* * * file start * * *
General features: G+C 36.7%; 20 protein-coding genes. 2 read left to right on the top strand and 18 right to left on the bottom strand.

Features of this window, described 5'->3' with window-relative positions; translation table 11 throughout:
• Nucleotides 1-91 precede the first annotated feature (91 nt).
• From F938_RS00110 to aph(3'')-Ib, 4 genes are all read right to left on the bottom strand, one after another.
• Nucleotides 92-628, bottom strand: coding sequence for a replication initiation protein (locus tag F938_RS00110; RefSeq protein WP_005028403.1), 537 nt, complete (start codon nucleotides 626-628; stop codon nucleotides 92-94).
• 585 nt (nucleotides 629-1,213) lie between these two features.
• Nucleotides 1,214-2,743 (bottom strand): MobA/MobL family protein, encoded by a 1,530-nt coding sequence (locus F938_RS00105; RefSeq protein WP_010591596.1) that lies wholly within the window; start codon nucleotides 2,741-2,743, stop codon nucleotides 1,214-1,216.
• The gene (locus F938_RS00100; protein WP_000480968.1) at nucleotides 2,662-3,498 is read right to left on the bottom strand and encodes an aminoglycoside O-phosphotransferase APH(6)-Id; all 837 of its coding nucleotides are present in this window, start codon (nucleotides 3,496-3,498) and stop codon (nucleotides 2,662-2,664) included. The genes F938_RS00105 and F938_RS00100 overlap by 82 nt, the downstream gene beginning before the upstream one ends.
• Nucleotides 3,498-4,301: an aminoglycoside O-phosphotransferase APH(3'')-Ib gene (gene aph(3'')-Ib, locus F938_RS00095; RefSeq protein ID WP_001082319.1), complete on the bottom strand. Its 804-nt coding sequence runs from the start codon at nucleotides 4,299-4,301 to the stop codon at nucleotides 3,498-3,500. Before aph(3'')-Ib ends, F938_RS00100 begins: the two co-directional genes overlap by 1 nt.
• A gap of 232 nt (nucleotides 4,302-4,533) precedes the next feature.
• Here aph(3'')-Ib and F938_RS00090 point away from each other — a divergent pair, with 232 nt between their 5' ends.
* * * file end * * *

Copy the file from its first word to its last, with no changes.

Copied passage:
General features: G+C 36.7%; 20 protein-coding genes. 2 read left to right on the top strand and 18 right to left on the bottom strand.

Features of this window, described 5'->3' with window-relative positions; translation table 11 throughout:
• Nucleotides 1-91 precede the first annotated feature (91 nt).
• From F938_RS00110 to aph(3'')-Ib, 4 genes are all read right to left on the bottom strand, one after another.
• Nucleotides 92-628, bottom strand: coding sequence for a replication initiation protein (locus tag F938_RS00110; RefSeq protein WP_005028403.1), 537 nt, complete (start codon nucleotides 626-628; stop codon nucleotides 92-94).
• 585 nt (nucleotides 629-1,213) lie between these two features.
• Nucleotides 1,214-2,743 (bottom strand): MobA/MobL family protein, encoded by a 1,530-nt coding sequence (locus F938_RS00105; RefSeq protein WP_010591596.1) that lies wholly within the window; start codon nucleotides 2,741-2,743, stop codon nucleotides 1,214-1,216.
• The gene (locus F938_RS00100; protein WP_000480968.1) at nucleotides 2,662-3,498 is read right to left on the bottom strand and encodes an aminoglycoside O-phosphotransferase APH(6)-Id; all 837 of its coding nucleotides are present in this window, start codon (nucleotides 3,496-3,498) and stop codon (nucleotides 2,662-2,664) included. The genes F938_RS00105 and F938_RS00100 overlap by 82 nt, the downstream gene beginning before the upstream one ends.
• Nucleotides 3,498-4,301: an aminoglycoside O-phosphotransferase APH(3'')-Ib gene (gene aph(3'')-Ib, locus F938_RS00095; RefSeq protein ID WP_001082319.1), complete on the bottom strand. Its 804-nt coding sequence runs from the start codon at nucleotides 4,299-4,301 to the stop codon at nucleotides 3,498-3,500. Before aph(3'')-Ib ends, F938_RS00100 begins: the two co-directional genes overlap by 1 nt.
• A gap of 232 nt (nucleotides 4,302-4,533) precedes the next feature.
• Here aph(3'')-Ib and F938_RS00090 point away from each other — a divergent pair, with 232 nt between their 5' ends.